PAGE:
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Siddharth's inspirational journey continues

Last updated on: December 17, 2009 17:53 IST

Image: Siddharth at his Chennai home
Photographs: Sreeram Selvaraj Shobha Warrier in Chennai

Being disabled does not mean the end of the world. Shobha Warrier narrates G J Siddharth's inspiring story.

Five years ago when I met G J  Siddharth, he had just landed a job with ABN Amro at a job fair for the disabled. Though he took his Masters in Economics with flying colours, he had not got a job till then. He could have easily, but he always wanted to be treated like any other human being by recruiters. Reason: he suffered from cerebral palsy.

Siddharth had to fight to get admission in schools and colleges despite scoring 100% in computer science and mathematics. He also had to go for a job fair for the disabled.

Five years later, he now works as an executive at RBS Business Services, part of Royal Bank of Scotland, RBS Group (ABN Amro no longer exists).

He has also added one more award to his kitty, the Helen Keller award.

How Dr Kalam changed his life

Image: Siddarth with former President Dr APJ Abdul Kalam
Photographs: ddd

Siddharth says with a smile, "My life changed completely after that one article on rediff. The first major attention I got was from Dr Abdul Kalam. The then president's office wrote to me after reading my story on rediff. I was overjoyed. I met him at the Chennai airport and gave a presentation on how society looks at and treats the disabled, especially one with cerebral palsy. I told him what I wanted to do for the disabled at the individual level.  I also told him I had a mission; of educating the general public about us."

So impressed was Kalam that he spoke about him on World Disability Day, and repeatedly from various platforms.

When a delegation from the Special Olympics, led by Dr Timothy Perry Shriver, CEO of Special Olympics International, called on Kalam in 2005, he said he wanted to share two things. And the first was about "a boy called Siddharth Jayakumar, who suffers from cerebral palsy and yet he worked hard and achieved success in his life".

Kalam said his story proved that rather than sympathy, they needed support and encouragement to acquire specials skills and capabilities so that even when their supporting parents are gone, "they can survive on their own with dignity."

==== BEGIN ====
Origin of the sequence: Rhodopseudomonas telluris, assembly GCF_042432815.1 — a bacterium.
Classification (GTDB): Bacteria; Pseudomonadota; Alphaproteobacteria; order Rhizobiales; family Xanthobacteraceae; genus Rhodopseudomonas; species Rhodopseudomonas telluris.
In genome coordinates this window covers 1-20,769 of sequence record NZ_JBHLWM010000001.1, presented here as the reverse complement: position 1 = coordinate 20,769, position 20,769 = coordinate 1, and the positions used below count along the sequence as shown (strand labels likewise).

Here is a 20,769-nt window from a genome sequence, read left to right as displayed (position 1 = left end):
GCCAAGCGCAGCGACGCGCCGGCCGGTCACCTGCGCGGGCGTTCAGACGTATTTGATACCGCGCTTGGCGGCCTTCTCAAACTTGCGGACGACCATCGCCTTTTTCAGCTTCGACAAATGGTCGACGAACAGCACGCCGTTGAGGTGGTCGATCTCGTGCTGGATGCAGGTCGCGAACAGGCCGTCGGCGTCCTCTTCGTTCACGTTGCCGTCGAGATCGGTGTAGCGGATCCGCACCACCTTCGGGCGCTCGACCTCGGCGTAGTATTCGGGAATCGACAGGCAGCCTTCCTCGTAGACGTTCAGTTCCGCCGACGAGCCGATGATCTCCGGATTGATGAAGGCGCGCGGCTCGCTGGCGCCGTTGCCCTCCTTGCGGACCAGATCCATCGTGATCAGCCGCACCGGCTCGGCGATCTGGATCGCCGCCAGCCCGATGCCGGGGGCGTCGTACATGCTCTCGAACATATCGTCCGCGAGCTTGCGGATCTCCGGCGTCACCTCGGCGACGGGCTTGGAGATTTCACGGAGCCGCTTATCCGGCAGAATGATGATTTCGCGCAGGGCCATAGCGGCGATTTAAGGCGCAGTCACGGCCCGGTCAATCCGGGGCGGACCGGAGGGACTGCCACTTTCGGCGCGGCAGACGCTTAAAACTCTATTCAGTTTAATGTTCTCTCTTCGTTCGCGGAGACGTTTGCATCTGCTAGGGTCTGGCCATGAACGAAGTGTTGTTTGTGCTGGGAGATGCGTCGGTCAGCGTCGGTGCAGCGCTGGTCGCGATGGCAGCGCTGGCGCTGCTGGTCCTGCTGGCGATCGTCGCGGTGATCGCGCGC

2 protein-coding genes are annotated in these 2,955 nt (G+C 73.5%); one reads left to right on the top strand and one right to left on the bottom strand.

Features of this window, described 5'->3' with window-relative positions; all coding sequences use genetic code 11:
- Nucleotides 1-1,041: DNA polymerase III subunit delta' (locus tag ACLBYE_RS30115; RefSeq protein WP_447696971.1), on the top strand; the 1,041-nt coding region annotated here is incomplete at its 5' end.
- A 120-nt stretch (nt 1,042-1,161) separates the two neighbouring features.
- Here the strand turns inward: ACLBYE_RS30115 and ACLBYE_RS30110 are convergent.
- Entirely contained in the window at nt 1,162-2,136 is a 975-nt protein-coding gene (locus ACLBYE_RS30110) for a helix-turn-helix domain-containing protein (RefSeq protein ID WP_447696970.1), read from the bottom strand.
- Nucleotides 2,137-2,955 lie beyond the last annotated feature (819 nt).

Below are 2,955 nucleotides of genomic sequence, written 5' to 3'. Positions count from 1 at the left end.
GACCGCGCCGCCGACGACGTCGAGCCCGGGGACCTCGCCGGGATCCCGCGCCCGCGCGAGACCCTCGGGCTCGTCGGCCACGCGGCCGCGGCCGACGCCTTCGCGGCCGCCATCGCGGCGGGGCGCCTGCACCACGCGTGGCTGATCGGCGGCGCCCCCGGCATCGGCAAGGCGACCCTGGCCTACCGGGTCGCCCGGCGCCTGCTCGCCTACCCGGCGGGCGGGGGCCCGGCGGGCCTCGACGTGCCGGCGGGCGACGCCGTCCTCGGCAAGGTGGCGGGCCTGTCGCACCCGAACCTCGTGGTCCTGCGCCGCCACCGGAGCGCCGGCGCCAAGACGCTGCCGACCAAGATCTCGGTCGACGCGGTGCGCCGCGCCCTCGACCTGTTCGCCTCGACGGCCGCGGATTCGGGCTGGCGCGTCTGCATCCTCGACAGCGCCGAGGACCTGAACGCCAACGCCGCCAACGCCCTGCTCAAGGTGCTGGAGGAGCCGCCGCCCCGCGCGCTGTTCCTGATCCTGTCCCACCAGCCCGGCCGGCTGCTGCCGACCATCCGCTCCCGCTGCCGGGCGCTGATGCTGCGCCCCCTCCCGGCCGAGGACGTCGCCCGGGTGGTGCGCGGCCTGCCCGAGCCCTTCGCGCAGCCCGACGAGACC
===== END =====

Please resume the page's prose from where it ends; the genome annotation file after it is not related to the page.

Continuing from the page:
Siddharth was invited to meet Dr Kalam many times after that.

'Awards make me satisfied'

Image: Siddharth gets the Helen Keller Award from Union minister Kapil Sibal

Awards followed. The latest (fourth) in his kitty is the Helen Keller award which he collected last week from Union Minister of State for Science and Technology and Ocean Development Kapil Sibal. The citation says, 'The award is for carrying a huge responsibility on his shoulders to show that a person with cerebral palsy can perform at a very high competitive world.'

The committee introduced him as a 'young man with cerebral palsy who has fought huge battles and surmounted innumerable hurdles to emerge a winner.'

It was his friend for the last 18 years, and now brother-in-law, Amit Kumar Rath who nominated him for the award. 

"Awards make me satisfied. I am happy that a person with cerebral palsy has won these awards. I work in a highly competitive environment. I don't like to be compared with anybody else," says Siddharth.

What keeps Siddharth going is the fact that he is contributing to the organisation like any other employee. Last year, he won the National Award from the ministry of social justice and empowerment for being the 'best employee with cerebral palsy'.

'I am angry with myself most of the time'

Image: Siddharth winning the best employee award from the ministry of social justice and empowerment
Photographs: Sreeram Selvaraj

He says he has a mission in his life. "My mission is not to start an NGO. There are many who do that. I would like to show to the world that as a student, as an employee, as a human being, I am on a par with anybody else. That is very important for me and people like me. The general feeling among the public is that we cannot be like other normal persons."

How does he deal with all this? "I have become tolerant and patient. I tolerate a lot of nonsense. I am learning patience from my mother. She is the most tolerant human being I have ever met. She has taken all efforts to help me come up to this level. Whenever I become impatient, I tell myself, why can't I be as patient as my mother?"

Yes, he does get angry, not at others but at himself.

"I am angry with myself most of the time. There is a gap between my thoughts and the way to implement those thoughts. It is very frustrating. I would like to a drive car, but I can't. I know driving a car along the East Coast Road in Tamil Nadu is a great feeling.I want to ride a bike. Am I able to do these things? There are so many things I can't do. I have to adjust my mind with my body. Otherwise, you will go mad."

'For me, the world is changing slowly'

Image: Siddharth
Photographs: Sreeram Selvaraj

Siddharth admits that there is a change in people's attitude of late.

"Ten years ago, it was different; I had to struggle hard at every step. Today, take my case itself, I work in a normal office, in a competitive environment and I am not treated differently. Many people are now willing look beyond disability and support us. I am very happy that the world is changing, albeit very slowly."

What makes Siddharth happy? "The very process of living! I am living and battling my own limitations every day. And that makes me extremely happy!"